Dipeptide (R)StructureLinkageCommentRef
D-Asp-Alainline imageEsterTransported(Taub et al. 1997a)
D-Asp-Ala D-Glu-Alainline imageEsterTransported(Taub et al. 1997a & b; Nielsen et al. 2001)
D-Ser-Alainline imageEtherTransported(Taub et al. 1998)
D-Asp-Sarinline imageEsterInhibitor?(Taub et al. 1997b)
D-Asp-Alainline imageEsterAffinity(Nielsen et al. 2001)
D-Glu-Ala D-Asp-Alainline imageEsterAffinity(Nielsen et al. 2001)
D-Glu-Alainline imageEsterAffinity(Nielsen et al. 2001)
Lys-Proinline imageCarbamateInhibitor(Knütter et al. 2001)
Lys-Proinline imageCarbamateInhibitor(Knütter et al. 2001)

Molecular modelling.

Considering the broad substrate affinity of PepT1, predictive models of structure-affinity relationships is of great value from a drug delivery viewpoint. This allows for modification of pharmacologically active compounds with poor intestinal permeability so as to fit the PepT1 binding site. Swaan & Tukker (1997) performed conformational analysis and created a pharmacophore model, using transport and binding data obtained in a varity of model systems and with penicillins, cephalosporins and ACE-inhibitors as substrates. In a later study Swaan et al. (1998) performed a 3D QSAR analysis on penicillins, cephalosporins and ACE-inhibitors (based on transport data from rat small intestine). Döring et al. (1998b) investigated minimal requirements for binding to the transporter using the transgenic yeast (Pichia pastoris) expression system developed by Hannelore Daniels group (Döring et al. 1997) and ω-amino fatty acids as substrates. A comprehensive model (including quite diverse substrate groups) was published recently by Bailey et al. (2000), who performed a computational study on native peptides, prodrugs and drugs (using affinity data from a number of experimental models), and suggested a substrate template for binding to PepT1. Although apparent substrate affinities obtained in different cell systems might vary due to experimental conditions (and in some cases as in renal vesicle preparations, presence of both PepT1 and PepT2), this model remains so far the most comprehensive. The 3D model describes 10 features of substrate interaction which each may contribute to the overall affinity for hPepT1 of a given compound. The key features: 1) A strong binding site for the N-terminal amino group; 2) Preference for L-configuration; 3) A planar backbone from the N-terminal Cα atom to the side chain of the second peptide (R2); 4) A hydrophobic pocket which can accomodate bulky side chains on the second peptide; 5) C-terminal carboxylate binding sites. The model thus predicts, as would also be intuitively expected, that the affinity is a result of a number of factors and not readily deduced from any single parameter, but rather “a sum of a number of discrete interactions” (Meredith & Boyd 2000). Although comprehensive, the model does not readily account for the changes in affinity observed when structural modifications are made on the side chain of the the N-terminal amino acid (table 2).The hydrophobicity of the side chain in this position is apparently of importance for substrate binding as well (Nielsen et al. 2001b). The interaction between the side chain of the N-terminal amino acid and the transporter thus deserves further investigation in order to clarify the possibilities for conjugating drug candidates on peptide side chains. A model incorporating the interactions of the amino terminal side-chain residue is currently being developed (Brandsch et al., personal communication; Gebauer et al. 2001).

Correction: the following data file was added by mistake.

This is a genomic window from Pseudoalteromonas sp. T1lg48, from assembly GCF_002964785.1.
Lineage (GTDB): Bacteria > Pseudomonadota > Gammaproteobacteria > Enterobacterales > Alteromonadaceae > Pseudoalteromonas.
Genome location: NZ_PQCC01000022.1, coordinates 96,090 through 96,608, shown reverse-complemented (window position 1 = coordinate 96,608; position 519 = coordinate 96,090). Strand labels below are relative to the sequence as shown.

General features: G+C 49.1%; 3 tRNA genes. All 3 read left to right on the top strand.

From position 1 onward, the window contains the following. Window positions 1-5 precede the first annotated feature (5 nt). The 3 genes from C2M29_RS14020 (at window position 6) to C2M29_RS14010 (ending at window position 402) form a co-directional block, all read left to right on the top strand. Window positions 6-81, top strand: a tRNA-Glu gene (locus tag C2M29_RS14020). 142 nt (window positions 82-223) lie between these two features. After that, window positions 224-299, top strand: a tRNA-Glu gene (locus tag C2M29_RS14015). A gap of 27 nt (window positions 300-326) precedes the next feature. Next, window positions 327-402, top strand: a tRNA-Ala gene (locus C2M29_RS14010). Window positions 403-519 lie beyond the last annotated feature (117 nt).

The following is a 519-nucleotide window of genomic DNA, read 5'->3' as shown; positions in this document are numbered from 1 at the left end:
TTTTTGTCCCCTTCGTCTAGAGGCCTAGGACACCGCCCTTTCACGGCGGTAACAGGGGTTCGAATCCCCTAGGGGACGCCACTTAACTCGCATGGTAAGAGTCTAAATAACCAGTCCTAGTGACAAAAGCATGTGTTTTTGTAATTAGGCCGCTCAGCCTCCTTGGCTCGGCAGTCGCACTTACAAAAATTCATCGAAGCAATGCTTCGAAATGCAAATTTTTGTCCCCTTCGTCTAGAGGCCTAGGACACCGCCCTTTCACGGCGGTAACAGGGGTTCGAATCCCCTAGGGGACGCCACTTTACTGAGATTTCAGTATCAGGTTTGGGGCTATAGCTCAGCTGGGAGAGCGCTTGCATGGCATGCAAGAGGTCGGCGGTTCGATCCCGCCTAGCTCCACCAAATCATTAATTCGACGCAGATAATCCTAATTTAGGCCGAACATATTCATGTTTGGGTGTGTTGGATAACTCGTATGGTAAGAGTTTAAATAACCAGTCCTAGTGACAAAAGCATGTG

Prodrugs utilising the hPepT1 transport pathway

  1. Top of page
  2. Abstract
  3. Structure and function of the intestinal di/tri-peptide transporter, PepT1
  4. Regulation of PepT1
  5. Substrates transported by hPepT1